Building Peace and Unity as Prison Promotes Racial Segregation and Group Punishment
In Ironwood, apparently new regulations have come down from Sacramento ordering staff to remove all signs from the doors depicting race. There were signs on the prison cage door indicating race: blue was for Black, red for Mexican, white for white and green for other. Now the designation for race is Security Threat Group (STG).
There was a recent lockdown (a melee between Sureños and New Afrikans) in one of the housing units. A status report stated that the investigation has been concluded and prisoners who are not members of the affected STGs will resume normal program. In the body of the report the affected STGs identified were Bloods, Crips and Sureños. The next day only whites and "others" were released for program. When asked about the non-affected Afrikans and the non-affected Mexicans, we were informed that because the non-affected prisoners shower in the same showers as the affected prisoners that makes them associates. So effectively all Afrikans and Mexicans are locked down (according to "race").
Up until the argument between a Mexican and an Afrikan on 30 November 2013, the nationalities on this compound got along. Communication has resolved the issues and things are back to normal except for the administration milking the lockdown. The influential people are reminded of the word that came down from their folks up the way and have been striving hard to maintain the peace.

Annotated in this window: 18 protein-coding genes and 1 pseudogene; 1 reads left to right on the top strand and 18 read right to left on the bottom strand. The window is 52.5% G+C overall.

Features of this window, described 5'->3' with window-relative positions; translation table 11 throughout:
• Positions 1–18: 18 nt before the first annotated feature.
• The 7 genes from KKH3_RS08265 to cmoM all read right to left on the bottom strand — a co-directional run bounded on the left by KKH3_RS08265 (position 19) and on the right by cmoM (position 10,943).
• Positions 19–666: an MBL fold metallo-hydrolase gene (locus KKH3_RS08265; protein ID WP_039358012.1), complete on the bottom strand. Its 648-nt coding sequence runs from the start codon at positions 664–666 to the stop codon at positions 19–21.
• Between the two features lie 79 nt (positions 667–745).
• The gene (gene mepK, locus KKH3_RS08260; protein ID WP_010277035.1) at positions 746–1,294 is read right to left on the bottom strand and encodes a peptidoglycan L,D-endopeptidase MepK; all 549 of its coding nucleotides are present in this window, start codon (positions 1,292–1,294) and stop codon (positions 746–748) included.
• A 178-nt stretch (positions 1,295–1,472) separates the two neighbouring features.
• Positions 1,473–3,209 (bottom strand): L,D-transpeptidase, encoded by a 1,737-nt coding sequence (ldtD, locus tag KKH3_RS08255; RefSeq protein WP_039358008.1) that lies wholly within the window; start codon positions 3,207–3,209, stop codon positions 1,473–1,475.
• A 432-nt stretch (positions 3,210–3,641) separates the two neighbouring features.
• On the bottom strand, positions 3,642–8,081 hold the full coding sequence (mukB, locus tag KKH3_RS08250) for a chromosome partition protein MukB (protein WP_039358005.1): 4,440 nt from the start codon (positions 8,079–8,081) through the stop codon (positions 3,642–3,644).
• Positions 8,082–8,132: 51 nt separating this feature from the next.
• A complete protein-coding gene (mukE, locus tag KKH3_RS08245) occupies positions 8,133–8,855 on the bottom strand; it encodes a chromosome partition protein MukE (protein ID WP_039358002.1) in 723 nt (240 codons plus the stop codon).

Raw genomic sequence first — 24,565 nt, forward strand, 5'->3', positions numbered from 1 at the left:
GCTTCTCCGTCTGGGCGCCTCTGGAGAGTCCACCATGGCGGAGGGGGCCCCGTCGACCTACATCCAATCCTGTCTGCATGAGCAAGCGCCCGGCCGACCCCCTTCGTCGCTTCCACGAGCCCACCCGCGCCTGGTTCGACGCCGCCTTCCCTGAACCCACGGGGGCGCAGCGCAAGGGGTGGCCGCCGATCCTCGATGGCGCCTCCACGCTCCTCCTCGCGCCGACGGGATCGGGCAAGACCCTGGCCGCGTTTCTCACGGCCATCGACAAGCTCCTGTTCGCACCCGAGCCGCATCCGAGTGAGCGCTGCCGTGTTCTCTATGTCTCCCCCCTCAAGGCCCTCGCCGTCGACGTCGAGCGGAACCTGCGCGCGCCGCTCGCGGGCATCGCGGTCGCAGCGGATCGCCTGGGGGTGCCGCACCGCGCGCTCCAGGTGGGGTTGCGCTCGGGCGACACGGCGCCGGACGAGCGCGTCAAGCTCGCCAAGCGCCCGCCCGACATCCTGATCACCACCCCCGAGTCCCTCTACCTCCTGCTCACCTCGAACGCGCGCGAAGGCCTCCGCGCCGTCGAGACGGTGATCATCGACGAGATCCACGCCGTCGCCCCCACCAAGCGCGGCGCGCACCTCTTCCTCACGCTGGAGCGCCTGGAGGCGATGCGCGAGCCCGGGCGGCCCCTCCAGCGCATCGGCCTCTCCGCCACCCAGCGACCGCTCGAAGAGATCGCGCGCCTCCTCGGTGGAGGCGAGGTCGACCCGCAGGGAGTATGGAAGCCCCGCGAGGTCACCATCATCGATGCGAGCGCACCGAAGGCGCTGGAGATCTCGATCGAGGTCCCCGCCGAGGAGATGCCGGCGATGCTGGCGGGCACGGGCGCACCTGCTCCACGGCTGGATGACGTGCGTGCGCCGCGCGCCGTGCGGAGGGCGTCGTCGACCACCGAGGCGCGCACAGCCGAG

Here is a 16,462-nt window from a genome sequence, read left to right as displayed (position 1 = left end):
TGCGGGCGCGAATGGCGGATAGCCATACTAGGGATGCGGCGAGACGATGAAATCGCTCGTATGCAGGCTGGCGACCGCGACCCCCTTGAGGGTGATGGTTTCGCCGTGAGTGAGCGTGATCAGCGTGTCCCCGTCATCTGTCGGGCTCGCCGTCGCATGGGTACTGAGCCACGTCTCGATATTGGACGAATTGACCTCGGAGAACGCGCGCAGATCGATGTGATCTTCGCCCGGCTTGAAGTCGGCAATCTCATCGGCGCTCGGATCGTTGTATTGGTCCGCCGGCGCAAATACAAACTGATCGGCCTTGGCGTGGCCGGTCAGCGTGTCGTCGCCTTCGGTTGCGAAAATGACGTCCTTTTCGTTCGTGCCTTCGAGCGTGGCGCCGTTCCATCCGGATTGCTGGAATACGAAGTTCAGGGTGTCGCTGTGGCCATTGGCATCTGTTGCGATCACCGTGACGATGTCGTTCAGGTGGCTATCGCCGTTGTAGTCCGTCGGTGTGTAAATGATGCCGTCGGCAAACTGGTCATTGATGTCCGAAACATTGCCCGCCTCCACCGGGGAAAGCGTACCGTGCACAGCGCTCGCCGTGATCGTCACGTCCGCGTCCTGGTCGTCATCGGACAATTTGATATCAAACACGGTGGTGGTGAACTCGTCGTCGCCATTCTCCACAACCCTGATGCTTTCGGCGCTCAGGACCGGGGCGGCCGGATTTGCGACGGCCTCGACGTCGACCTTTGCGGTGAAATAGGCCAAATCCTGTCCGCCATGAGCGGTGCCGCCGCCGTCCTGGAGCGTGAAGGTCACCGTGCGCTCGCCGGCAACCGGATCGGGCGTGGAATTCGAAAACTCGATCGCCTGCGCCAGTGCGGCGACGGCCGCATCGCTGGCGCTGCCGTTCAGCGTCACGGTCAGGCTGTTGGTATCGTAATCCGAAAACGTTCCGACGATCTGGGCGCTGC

MIM(Prisons) responds: Group punishment is one of the unjust practices that prisoners who have been organizing around humyn rights in California have demanded an end to. And it goes to show how the state systematically oppresses people based on their "race" in 2013.
The last paragraph of this report is particularly important as it exemplifies the hard work that has been put in by members and leaders of various lumpen organizations across California to create peace and build unity in the fight against the criminal injustice system. We are happy to hear that even while the prison is trying to divide prisoners and set them against one another, prisoners are working to maintain peace. We encourage prisoners everywhere to get involved in the United Front for Peace in Prisons (UFPP) which was initiated in 2011 to build peace and unity among prisoners to advance our struggle against the criminal injustice system. This prisoner's letter demonstrates the first principle of the UFPP, Peace: "We organize to end the needless conflicts and violence within the U.$. prison environment. The oppressors use divide and conquer strategies so that we fight each other instead of them. We will stand together and defend ourselves from oppression."